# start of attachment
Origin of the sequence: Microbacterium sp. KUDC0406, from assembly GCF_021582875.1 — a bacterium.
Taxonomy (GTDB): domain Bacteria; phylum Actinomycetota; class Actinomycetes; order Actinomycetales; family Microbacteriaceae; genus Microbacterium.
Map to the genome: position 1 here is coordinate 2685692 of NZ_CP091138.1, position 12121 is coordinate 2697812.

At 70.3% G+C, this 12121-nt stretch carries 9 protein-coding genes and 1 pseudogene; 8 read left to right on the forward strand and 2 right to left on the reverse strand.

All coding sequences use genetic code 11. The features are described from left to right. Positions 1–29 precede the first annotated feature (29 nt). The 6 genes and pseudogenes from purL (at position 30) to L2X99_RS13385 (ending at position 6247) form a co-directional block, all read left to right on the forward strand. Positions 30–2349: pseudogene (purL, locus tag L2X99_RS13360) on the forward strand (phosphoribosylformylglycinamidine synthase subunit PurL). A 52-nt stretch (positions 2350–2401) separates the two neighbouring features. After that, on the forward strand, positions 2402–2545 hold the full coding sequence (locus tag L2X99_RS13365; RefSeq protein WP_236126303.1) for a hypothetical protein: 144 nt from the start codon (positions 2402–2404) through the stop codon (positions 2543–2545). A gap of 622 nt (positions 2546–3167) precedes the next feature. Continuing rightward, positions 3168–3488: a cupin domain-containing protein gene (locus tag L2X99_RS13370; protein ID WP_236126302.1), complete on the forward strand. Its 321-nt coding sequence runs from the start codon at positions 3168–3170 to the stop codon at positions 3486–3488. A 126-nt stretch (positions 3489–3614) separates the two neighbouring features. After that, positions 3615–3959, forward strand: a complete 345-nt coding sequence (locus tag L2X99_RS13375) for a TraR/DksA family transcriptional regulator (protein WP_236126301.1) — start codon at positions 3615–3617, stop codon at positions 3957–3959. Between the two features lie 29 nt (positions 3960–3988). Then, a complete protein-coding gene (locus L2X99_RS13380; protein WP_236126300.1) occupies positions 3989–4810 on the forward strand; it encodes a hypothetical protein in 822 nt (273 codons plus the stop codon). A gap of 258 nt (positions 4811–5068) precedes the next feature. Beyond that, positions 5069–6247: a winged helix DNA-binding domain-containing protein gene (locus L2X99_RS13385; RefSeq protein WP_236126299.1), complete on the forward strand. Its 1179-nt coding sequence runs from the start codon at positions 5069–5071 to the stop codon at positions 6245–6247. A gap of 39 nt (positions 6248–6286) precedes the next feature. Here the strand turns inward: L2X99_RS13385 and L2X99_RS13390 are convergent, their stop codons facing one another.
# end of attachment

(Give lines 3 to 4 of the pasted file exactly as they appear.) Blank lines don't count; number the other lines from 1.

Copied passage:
Map to the genome: position 1 here is coordinate 2685692 of NZ_CP091138.1, position 12121 is coordinate 2697812.

At 70.3% G+C, this 12121-nt stretch carries 9 protein-coding genes and 1 pseudogene; 8 read left to right on the forward strand and 2 right to left on the reverse strand.